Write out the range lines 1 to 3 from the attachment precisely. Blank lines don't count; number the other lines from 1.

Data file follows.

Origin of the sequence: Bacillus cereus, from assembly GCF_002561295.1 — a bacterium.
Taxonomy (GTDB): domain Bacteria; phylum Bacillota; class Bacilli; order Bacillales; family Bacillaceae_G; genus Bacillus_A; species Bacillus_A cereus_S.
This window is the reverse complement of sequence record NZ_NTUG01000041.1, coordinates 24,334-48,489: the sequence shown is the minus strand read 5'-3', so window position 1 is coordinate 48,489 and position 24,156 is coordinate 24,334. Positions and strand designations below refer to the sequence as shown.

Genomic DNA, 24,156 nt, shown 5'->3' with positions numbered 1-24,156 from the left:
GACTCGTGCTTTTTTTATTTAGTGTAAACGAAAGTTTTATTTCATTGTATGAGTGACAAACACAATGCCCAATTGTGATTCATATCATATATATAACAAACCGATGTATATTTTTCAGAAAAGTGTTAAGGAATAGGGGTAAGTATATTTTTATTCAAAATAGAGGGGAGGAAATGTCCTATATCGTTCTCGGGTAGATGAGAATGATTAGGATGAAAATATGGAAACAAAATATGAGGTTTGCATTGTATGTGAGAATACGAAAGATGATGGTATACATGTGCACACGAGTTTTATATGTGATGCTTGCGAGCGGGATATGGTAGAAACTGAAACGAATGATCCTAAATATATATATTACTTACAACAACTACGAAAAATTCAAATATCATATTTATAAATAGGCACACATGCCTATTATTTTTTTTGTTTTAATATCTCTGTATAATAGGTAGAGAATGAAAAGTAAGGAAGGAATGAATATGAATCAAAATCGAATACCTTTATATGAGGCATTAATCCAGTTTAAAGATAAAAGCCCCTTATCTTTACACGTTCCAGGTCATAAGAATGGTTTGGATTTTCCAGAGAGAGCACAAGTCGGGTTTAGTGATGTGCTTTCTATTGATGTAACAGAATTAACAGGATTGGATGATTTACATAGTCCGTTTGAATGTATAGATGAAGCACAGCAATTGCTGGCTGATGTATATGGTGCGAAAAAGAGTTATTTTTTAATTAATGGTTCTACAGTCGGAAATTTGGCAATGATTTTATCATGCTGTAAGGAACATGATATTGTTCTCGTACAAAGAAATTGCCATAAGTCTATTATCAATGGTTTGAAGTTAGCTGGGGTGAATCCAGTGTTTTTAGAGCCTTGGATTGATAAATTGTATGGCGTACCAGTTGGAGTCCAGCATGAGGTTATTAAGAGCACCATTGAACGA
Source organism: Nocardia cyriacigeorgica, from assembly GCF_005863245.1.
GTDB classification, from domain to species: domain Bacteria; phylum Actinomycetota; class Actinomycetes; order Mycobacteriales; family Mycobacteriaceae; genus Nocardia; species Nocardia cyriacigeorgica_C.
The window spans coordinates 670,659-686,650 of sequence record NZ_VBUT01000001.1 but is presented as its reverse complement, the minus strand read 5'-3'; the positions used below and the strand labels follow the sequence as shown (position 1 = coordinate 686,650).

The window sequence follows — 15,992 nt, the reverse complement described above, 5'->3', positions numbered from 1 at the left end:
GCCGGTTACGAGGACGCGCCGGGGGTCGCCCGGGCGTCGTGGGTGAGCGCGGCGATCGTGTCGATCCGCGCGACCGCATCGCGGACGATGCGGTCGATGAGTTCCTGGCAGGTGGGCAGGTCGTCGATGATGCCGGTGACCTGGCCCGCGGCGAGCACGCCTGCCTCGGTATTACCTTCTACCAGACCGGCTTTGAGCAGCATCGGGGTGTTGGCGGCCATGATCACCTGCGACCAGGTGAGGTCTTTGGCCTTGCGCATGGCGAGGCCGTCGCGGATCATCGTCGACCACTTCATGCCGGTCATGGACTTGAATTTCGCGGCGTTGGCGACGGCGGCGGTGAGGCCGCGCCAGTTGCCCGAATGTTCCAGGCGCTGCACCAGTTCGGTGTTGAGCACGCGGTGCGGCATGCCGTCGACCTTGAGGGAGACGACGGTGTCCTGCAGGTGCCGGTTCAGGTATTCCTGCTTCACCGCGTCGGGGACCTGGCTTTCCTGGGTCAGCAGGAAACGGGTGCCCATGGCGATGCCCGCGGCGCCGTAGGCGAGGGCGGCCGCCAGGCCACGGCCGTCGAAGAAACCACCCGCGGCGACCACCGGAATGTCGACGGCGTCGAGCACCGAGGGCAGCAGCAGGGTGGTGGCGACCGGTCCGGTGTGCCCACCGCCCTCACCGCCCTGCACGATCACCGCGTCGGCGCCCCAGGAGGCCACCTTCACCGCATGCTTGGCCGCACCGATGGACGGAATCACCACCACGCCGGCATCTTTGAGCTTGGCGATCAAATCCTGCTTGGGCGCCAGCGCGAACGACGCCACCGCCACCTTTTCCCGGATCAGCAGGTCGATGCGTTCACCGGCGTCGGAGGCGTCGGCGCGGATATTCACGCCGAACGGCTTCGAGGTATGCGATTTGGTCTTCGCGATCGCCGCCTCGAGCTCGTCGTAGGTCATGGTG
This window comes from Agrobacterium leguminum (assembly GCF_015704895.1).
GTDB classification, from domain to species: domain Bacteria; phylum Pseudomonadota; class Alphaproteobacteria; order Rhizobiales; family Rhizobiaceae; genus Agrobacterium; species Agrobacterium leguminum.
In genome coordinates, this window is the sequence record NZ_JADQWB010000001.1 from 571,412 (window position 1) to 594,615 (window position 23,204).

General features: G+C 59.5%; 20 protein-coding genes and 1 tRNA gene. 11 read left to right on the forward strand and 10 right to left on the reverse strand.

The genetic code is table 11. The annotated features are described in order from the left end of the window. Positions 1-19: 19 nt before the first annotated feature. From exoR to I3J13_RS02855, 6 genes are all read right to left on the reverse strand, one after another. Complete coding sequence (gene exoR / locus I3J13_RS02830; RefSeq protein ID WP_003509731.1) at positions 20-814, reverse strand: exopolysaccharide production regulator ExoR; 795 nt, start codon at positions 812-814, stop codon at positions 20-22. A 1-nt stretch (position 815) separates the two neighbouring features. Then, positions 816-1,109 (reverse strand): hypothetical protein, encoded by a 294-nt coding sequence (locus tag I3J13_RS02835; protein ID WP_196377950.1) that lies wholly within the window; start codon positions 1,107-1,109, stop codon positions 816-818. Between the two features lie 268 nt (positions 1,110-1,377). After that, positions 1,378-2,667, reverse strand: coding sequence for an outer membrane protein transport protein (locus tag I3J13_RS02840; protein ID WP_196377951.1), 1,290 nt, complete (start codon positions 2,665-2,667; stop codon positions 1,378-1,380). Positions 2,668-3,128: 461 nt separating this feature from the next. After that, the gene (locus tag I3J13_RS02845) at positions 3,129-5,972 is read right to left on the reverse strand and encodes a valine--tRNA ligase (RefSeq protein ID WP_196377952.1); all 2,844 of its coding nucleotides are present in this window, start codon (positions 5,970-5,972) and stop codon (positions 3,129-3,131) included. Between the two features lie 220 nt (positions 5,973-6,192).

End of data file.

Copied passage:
Origin of the sequence: Bacillus cereus, from assembly GCF_002561295.1 — a bacterium.
Taxonomy (GTDB): domain Bacteria; phylum Bacillota; class Bacilli; order Bacillales; family Bacillaceae_G; genus Bacillus_A; species Bacillus_A cereus_S.
This window is the reverse complement of sequence record NZ_NTUG01000041.1, coordinates 24,334-48,489: the sequence shown is the minus strand read 5'-3', so window position 1 is coordinate 48,489 and position 24,156 is coordinate 24,334. Positions and strand designations below refer to the sequence as shown.